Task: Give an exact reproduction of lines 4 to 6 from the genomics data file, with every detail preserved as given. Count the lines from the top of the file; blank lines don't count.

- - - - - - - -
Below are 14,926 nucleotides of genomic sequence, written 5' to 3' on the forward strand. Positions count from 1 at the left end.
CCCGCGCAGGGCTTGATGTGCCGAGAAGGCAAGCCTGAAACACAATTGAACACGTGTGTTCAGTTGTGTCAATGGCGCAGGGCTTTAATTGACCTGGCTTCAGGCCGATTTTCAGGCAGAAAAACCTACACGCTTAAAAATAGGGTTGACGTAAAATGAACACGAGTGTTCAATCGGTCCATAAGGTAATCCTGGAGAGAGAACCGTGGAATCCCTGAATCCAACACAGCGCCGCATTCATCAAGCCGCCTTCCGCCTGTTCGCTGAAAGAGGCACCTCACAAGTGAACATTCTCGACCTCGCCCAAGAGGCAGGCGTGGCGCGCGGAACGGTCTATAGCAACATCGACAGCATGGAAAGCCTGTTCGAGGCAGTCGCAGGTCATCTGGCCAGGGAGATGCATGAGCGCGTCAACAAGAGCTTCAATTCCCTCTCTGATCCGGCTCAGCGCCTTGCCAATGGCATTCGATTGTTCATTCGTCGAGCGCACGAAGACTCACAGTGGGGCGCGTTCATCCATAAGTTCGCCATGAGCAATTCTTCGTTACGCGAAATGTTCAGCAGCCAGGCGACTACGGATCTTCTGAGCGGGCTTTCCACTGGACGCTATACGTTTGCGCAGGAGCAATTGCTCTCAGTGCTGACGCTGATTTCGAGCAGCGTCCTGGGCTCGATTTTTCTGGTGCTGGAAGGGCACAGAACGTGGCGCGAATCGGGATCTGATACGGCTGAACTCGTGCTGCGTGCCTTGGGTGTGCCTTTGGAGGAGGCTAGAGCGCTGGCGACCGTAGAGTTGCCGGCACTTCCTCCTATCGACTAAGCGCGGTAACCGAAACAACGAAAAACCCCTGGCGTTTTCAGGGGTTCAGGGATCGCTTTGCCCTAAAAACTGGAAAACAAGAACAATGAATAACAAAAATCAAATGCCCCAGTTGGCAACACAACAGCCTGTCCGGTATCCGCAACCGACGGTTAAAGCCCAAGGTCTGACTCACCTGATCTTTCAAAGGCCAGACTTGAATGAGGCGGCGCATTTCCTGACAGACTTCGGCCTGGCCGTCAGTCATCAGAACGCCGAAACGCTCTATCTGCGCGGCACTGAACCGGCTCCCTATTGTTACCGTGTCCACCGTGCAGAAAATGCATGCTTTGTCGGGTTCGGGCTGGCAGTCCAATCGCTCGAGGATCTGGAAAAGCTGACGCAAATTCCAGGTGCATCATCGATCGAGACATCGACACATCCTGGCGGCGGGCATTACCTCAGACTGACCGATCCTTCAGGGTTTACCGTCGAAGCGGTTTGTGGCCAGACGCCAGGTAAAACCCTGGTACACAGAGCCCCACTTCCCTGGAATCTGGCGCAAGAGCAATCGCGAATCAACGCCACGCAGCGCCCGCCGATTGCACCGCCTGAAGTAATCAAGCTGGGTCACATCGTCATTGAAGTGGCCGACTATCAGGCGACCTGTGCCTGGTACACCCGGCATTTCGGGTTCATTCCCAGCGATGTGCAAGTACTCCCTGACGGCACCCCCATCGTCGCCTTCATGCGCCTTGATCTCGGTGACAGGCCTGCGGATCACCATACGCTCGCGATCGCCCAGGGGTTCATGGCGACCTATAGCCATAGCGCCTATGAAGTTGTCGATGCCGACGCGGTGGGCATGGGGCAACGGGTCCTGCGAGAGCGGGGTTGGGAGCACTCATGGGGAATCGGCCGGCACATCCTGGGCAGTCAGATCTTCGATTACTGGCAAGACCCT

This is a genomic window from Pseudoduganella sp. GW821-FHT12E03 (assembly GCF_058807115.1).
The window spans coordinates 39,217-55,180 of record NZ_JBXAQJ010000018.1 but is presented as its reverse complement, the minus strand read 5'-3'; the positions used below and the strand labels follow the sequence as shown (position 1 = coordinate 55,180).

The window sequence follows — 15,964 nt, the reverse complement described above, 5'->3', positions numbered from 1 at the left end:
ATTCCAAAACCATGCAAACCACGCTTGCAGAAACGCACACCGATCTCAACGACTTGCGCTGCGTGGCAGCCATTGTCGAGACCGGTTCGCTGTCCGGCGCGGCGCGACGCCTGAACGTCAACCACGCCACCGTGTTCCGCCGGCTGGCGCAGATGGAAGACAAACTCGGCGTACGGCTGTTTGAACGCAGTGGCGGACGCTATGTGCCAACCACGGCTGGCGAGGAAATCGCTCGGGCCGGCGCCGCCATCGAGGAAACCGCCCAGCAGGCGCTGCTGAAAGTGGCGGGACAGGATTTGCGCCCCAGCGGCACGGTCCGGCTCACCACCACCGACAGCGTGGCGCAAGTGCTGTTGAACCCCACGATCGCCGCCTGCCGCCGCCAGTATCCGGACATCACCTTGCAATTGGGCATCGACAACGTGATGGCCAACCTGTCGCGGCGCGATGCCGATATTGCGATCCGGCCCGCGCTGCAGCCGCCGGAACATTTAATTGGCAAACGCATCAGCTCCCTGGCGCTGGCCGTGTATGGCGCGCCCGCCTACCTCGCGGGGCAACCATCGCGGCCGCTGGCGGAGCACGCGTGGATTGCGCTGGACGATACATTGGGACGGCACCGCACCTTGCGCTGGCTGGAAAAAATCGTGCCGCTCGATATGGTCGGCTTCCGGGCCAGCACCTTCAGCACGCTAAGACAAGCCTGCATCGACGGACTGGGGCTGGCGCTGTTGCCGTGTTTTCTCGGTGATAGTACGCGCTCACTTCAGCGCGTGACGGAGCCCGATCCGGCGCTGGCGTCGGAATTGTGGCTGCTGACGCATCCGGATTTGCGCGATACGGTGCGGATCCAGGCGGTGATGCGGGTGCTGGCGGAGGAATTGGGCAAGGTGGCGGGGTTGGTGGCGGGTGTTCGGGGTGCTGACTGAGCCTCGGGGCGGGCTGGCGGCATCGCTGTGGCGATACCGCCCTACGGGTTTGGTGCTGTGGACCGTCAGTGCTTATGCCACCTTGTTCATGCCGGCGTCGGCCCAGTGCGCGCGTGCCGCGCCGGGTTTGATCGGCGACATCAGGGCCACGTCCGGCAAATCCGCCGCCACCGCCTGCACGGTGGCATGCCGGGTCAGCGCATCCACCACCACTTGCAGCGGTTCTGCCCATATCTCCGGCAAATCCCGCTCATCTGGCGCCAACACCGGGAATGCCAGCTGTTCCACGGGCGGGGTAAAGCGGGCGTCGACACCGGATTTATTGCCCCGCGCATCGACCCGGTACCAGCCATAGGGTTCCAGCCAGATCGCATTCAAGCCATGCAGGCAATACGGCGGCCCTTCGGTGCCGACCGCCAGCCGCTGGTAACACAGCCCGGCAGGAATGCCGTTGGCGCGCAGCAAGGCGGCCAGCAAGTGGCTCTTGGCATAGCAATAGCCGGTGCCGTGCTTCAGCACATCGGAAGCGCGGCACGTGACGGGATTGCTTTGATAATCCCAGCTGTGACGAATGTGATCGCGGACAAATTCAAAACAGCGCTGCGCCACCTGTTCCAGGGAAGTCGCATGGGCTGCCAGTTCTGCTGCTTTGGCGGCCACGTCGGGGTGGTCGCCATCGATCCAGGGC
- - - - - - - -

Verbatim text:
The window spans coordinates 39,217-55,180 of record NZ_JBXAQJ010000018.1 but is presented as its reverse complement, the minus strand read 5'-3'; the positions used below and the strand labels follow the sequence as shown (position 1 = coordinate 55,180).

The window sequence follows — 15,964 nt, the reverse complement described above, 5'->3', positions numbered from 1 at the left end:
ATTCCAAAACCATGCAAACCACGCTTGCAGAAACGCACACCGATCTCAACGACTTGCGCTGCGTGGCAGCCATTGTCGAGACCGGTTCGCTGTCCGGCGCGGCGCGACGCCTGAACGTCAACCACGCCACCGTGTTCCGCCGGCTGGCGCAGATGGAAGACAAACTCGGCGTACGGCTGTTTGAACGCAGTGGCGGACGCTATGTGCCAACCACGGCTGGCGAGGAAATCGCTCGGGCCGGCGCCGCCATCGAGGAAACCGCCCAGCAGGCGCTGCTGAAAGTGGCGGGACAGGATTTGCGCCCCAGCGGCACGGTCCGGCTCACCACCACCGACAGCGTGGCGCAAGTGCTGTTGAACCCCACGATCGCCGCCTGCCGCCGCCAGTATCCGGACATCACCTTGCAATTGGGCATCGACAACGTGATGGCCAACCTGTCGCGGCGCGATGCCGATATTGCGATCCGGCCCGCGCTGCAGCCGCCGGAACATTTAATTGGCAAACGCATCAGCTCCCTGGCGCTGGCCGTGTATGGCGCGCCCGCCTACCTCGCGGGGCAACCATCGCGGCCGCTGGCGGAGCACGCGTGGATTGCGCTGGACGATACATTGGGACGGCACCGCACCTTGCGCTGGCTGGAAAAAATCGTGCCGCTCGATATGGTCGGCTTCCGGGCCAGCACCTTCAGCACGCTAAGACAAGCCTGCATCGACGGACTGGGGCTGGCGCTGTTGCCGTGTTTTCTCGGTGATAGTACGCGCTCACTTCAGCGCGTGACGGAGCCCGATCCGGCGCTGGCGTCGGAATTGTGGCTGCTGACGCATCCGGATTTGCGCGATACGGTGCGGATCCAGGCGGTGATGCGGGTGCTGGCGGAGGAATTGGGCAAGGTGGCGGGGTTGGTGGCGGGTGTTCGGGGTGCTGACTGAGCCTCGGGGCGGGCTGGCGGCATCGCTGTGGCGATACCGCCCTACGGGTTTGGTGCTGTGGACCGTCAGTGCTTATGCCACCTTGTTCATGCCGGCGTCGGCCCAGTGCGCGCGTGCCGCGCCGGGTTTGATCGGCGACATCAGGGCCACGTCCGGCAAATCCGCCGCCACCGCCTGCACGGTGGCATGCCGGGTCAGCGCATCCACCACCACTTGCAGCGGTTCTGCCCATATCTCCGGCAAATCCCGCTCATCTGGCGCCAACACCGGGAATGCCAGCTGTTCCACGGGCGGGGTAAAGCGGGCGTCGACACCGGATTTATTGCCCCGCGCATCGACCCGGTACCAGCCATAGGGTTCCAGCCAGATCGCATTCAAGCCATGCAGGCAATACGGCGGCCCTTCGGTGCCGACCGCCAGCCGCTGGTAACACAGCCCGGCAGGAATGCCGTTGGCGCGCAGCAAGGCGGCCAGCAAGTGGCTCTTGGCATAGCAATAGCCGGTGCCGTGCTTCAGCACATCGGAAGCGCGGCACGTGACGGGATTGCTTTGATAATCCCAGCTGTGACGAATGTGATCGCGGACAAATTCAAAACAGCGCTGCGCCACCTGTTCCAGGGAAGTCGCATGGGCTGCCAGTTCTGCTGCTTTGGCGGCCACGTCGGGGTGGTCGCCATCGATCCAGGGC